Principles of Hemodialysis


Outline: Introduction, Definition, Physical principles, Hemodialysis procedure, Indications and Contraindications, Complications of hemodialysis

Definition of Hemodialysis

  • The dialysis process is the removal of solutes from the blood, through a semi-permeable membrane – eliminating them from the body
  • An artificial replacement for lost kidney function in people with renal failure
The goals include
  • Fluid balance & regulation 

  • Electrolyte balance and restoration 

  • Removal of toxins & metabolic waste

  • Regulation of pH

Physical Principles of Hemodialysis

  1. Semipermeable membrane
  2. Diffusion
  3. Ultrafiltration
  4. Convention
Semipermeable Membrane
  • A semipermeable membrane is a thin layer of material that contains holes of various sizes, or pores. 
  • Smaller solutes and fluid pass through the membrane, but the membrane blocks the passage of larger substances (for example, red blood cells, large proteins).
  • This replicates the filtering process that takes place in the kidneys, when the blood enters the kidneys and the larger substances are separated from the smaller ones in the glomerulus.

Diffusion in hemodialysis

ultrafiltration in hemodialysis

  • Virtually all inter-dialytic fluid retained by the patient must be removed during the next dialysis session.
  • Fluid removal during hemodialysis is by ultrafiltration. The amount of fluid removed is the ultrafiltrate (QF)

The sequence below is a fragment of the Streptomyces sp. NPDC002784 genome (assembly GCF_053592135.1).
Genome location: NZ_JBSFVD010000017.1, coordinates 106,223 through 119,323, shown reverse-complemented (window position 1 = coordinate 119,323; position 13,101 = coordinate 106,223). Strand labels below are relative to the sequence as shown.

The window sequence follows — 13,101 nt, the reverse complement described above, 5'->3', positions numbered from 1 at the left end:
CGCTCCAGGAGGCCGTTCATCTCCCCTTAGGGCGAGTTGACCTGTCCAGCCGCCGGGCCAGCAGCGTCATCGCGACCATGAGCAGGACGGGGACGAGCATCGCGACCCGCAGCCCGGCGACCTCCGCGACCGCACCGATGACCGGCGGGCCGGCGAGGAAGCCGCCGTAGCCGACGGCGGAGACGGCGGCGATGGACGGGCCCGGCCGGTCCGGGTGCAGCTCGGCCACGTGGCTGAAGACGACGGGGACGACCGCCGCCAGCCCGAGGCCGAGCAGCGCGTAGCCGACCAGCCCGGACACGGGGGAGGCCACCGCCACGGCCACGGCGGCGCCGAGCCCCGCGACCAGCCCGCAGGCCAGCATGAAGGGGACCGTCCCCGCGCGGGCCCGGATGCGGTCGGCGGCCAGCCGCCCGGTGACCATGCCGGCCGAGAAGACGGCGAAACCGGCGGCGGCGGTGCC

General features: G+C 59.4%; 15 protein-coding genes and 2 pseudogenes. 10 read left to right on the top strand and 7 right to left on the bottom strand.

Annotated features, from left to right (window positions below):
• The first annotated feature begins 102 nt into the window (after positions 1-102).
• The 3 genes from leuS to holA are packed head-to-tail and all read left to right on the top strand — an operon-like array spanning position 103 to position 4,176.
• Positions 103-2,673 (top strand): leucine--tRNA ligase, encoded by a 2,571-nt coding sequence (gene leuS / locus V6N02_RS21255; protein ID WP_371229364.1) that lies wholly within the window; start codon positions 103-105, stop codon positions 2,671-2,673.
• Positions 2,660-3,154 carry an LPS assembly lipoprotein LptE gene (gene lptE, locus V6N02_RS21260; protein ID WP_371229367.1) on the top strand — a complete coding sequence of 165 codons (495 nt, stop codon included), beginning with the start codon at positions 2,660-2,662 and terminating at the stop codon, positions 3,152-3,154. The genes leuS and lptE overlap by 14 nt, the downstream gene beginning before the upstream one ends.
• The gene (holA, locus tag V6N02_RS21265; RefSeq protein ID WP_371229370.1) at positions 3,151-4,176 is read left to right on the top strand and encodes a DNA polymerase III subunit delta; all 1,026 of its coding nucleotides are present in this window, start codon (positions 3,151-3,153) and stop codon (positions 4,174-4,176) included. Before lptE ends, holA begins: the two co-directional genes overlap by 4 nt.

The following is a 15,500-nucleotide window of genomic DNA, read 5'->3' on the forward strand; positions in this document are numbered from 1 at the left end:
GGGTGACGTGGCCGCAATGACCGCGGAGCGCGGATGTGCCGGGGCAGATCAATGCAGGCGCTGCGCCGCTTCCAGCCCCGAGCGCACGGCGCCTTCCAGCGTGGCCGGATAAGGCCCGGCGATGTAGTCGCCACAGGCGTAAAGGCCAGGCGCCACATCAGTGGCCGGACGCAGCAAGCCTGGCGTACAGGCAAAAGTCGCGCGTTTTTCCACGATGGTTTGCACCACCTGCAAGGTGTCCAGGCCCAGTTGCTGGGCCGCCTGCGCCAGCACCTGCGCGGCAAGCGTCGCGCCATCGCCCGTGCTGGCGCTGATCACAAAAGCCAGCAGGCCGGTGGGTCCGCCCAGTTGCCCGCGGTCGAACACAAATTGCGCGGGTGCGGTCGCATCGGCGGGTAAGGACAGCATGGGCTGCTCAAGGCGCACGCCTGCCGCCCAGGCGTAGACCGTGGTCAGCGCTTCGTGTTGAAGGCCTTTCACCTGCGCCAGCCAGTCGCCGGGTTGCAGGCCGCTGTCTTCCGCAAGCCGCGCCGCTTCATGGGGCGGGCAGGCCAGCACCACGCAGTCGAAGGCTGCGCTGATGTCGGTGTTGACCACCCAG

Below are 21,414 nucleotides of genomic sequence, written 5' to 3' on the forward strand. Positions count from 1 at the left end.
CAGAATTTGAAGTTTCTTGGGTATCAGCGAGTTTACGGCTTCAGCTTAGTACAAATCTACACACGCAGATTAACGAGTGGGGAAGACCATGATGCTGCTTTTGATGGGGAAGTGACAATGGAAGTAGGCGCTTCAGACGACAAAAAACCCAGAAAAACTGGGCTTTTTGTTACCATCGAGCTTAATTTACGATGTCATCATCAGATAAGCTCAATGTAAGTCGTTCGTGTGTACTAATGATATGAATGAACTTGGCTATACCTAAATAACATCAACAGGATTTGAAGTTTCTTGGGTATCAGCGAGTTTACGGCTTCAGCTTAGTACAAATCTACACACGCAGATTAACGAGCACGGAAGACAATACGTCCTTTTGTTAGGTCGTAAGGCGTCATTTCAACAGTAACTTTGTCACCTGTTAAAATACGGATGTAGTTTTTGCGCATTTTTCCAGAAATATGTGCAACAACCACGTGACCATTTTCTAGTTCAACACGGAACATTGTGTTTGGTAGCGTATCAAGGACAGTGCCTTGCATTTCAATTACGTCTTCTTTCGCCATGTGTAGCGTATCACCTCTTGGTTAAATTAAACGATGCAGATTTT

• This is effected by technically creating a hydrostatic pressure difference across the dialyzer membrane -Transmembrane pressure (TMP) 
  • TMP is determined by average pressure in blood compartment minus the average pressure in the dialysate compartment (TMP = ave.PB – ave.PD)
convention in hemodialysis

Hemodialysis Procedure

  • The dialysis procedure involves circulating patient’s blood through an extracorporeal circuit, during which small molecular weight waste product solutes are removed from the circulation.

Prerequisites for hemodialysis
  1. Vascular access
  2. Dialysis machine
  3. Dialyzer
  4. Dialysate
  5. Water treatment unit
  6. Anticoagulation

Vascular Access

  • To maintain the blood flow required for dialysis, a vascular access for haemodialysis is necessary.
  • Generally, vascular access types are classified as either temporary or permanent, depending on the expected duration of it’s usefulness.
  • Temporary
  1. Most catheters (Femoral, Internal Jugular, Subclavian)
  2. A-V Shunt (Schribner, Thomas, Allen-Brown, and Busselmeier shunts)
  • Tunnelled cuffed venous catheters
  • Autogenous subcutaneous Arterio-venous fistula
  • Prosthetic graft.

  • For urgent dialysis, a temporary (and untunnelled) large-bore, double-lumen dialysis catheter may be inserted into a central vein – usually the subclavian, jugular or femoral vein.

  • Effective dialysis needs blood flows of between 250 and 450 mL/min.

  • In order to achieve this, a surgically fashioned arteriovenous fistula  is formed, using the radiocephalic, brachiocephalic or transposed basilic vein(upper arm or forearm). 

  • Large-bore needles are inserted into the arterialized vein of the AVF to take blood to and from the dialysis machine.
  • In patients with poor-quality veins or arterial disease (e.g. diabetes mellitus), synthetic arteriovenous grafts offer an alternative.
  • For many, an AVF is not an immediate or appropriate solution, and a semipermanent dual-lumen venous catheter can be inserted under a skin tunnel into the jugular or femoral vein.
  • Although easy to place and offering immediate use, there is a significant risk of bloodstream infection (with a foreign body directly accessing the circulation), catheter malfunction(thrombosis), or venous stenosis or occlusion.

Mature A-V Fistula